Posts filed under “Reviews”

A cheap Ubuntu-friendly drawing tablet recommendation: XP-Pen Star G640

This is a quick recommendation for the XP-Pen G640 drawing tablet, for those fellow Linux users who like to do a bit of a scribble. It costs a penny shy of £40 as I write this, and it works flawlessly out of the box on Ubuntu 18.04 and 20.04 with no drivers or any other fiddling required. Just plug it in and go.

This is a great little tablet for doodling, whiteboarding in the working-at-home era, pwning noobs on Skribblio and generally messing about. For all I know someone might even buy one of these, download Super Street's car colouring pages[1], fire up MyPaint and burn a few hours in the evening when lockdown gives them nothing better to do.

Finished Super Street colouring page: A80 Supra

Hey, I'm not here to judge!

I shall give a necessary disclaimer that I occasionally doodle stuff just for myself (it helps my concentration in read-only tasks, and when I am in deep thought) and that I am not an artist at all. If I was I might want something like a few dedicated buttons for commonly-used operations like undo and erase. And I'm sure that in many other ways, someone using this for actual artwork would find this vastly inferior to things costing several times as much money. But for me, this cheap tablet works great!


[1] Alternative source as Super Street have, for GDPR reasons, blocked the whole of Europe from accessing their site. :(

Lazy reviews (part 1?)

Perhaps this might become a series: lazy one-or-two sentence reviews of things from the Internet's reduced-to-clear aisle that I've watched in the last month. Or it might not! Ratings are out of seven:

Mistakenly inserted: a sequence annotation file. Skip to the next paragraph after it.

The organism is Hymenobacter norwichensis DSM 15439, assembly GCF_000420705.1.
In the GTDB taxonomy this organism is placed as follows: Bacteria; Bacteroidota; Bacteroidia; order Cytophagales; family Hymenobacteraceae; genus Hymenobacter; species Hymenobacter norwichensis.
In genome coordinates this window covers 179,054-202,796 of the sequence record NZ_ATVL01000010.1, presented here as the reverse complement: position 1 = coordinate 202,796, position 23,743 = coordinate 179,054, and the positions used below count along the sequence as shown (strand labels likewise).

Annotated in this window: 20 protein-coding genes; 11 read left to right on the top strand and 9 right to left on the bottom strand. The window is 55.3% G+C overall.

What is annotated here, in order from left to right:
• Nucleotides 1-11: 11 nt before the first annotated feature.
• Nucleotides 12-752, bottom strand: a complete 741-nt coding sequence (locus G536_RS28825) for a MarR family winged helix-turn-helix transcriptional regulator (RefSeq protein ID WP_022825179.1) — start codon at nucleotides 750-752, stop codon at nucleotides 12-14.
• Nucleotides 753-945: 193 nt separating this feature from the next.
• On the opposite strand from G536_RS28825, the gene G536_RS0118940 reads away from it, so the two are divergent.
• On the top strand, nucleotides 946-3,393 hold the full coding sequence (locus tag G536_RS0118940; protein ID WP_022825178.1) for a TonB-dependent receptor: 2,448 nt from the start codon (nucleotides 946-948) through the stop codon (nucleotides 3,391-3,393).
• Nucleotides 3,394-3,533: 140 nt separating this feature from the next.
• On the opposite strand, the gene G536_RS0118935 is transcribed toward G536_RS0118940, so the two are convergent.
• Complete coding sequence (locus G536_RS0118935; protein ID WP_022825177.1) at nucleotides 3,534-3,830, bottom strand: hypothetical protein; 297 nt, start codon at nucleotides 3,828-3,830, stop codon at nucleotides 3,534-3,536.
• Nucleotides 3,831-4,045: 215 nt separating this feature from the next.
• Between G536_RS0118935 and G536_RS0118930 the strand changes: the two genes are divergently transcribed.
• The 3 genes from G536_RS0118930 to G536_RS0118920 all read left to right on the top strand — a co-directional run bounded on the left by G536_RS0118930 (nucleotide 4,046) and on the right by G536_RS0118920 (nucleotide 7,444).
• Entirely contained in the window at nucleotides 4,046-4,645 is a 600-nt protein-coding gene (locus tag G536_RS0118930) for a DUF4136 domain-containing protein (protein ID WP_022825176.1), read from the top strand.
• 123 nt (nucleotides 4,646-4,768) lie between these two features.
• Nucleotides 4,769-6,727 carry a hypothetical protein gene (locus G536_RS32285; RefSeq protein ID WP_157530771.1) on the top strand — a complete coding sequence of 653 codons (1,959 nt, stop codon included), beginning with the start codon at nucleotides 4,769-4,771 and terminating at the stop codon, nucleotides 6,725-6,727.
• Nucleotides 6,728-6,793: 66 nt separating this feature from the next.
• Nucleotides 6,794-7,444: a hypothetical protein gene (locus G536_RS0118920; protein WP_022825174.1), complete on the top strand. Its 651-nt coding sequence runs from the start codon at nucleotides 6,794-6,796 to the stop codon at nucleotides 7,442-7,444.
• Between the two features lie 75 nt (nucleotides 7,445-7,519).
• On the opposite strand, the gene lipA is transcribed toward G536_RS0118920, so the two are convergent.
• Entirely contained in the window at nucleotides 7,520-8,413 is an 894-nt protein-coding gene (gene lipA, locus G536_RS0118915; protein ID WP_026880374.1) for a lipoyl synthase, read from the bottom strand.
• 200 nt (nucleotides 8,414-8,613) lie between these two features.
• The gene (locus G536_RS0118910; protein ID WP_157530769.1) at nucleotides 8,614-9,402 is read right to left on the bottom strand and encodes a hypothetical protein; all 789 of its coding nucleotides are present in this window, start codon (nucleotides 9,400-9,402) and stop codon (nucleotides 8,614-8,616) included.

The Hunt (2020): somehow all the conservatives who got angry about this film last year didn't notice that the "deplorables" in this film are the good guys. The whole film is basically just Betty Gilpin being a badass, and that's good enough for me ⭐⭐⭐⭐⭐⭐

Layer Cake (2004): didn't finish it, went to bed ⭐

Need for Speed (2015): mehhhh it gets a star because I have a friend who looks exactly like Imogen Poots and that's kind of neat ⭐

Postal (2007): thinks it's a satire, when it's merely a bit shit. Brainless enough to be mildly entertaining every now and then. Might not be the worst video game adaptation of all time (see above). ⭐⭐

Mad Max: Fury Road (2015): YOU WILL RIDE ETERNAL, SHINY AND CHROME ⭐⭐⭐⭐⭐⭐⭐

Final Score (2018): good in a "mindless action film with no actual characters" way. Bonus star for the setting ⭐⭐⭐⭐

Gtechniq C4 is magic

A photo of my rear bumper. On the right, is the original faded bumper. The left shows how it looks with a first application of C4.

Bumper restoration with Gtechniq C4. Before is on the right, after is on the left. The picture speaks for itself.

My original bumpers & sideskirts are from 1987. They are not body-coloured, they were faded and looked awful, and I wasn't sure what to do with them. This being one of the rarest cars in the UK (5 on the road as of time of writing, the bumpers & sideskirts being specific to a subset of this particular generation of 323), I could not risk doing anything irreversible to them, and I wasn't willing to try anything that hasn't been proven to work.

"Back to Black" and everything of its kind does close to nothing when it's gotten this bad. If anything, it makes it somewhat worse, because rather than having tired-looking plastic, you will have tired-looking plastic with a nasty residue that will have to be removed before you give in and spend £20 on a bottle of C4.

Spraying these plastics black (as I did with my mirrors, which were already painted) was not an option. Unpainted plastics are not metal; you will never be able to remove the paint you've sprayed on.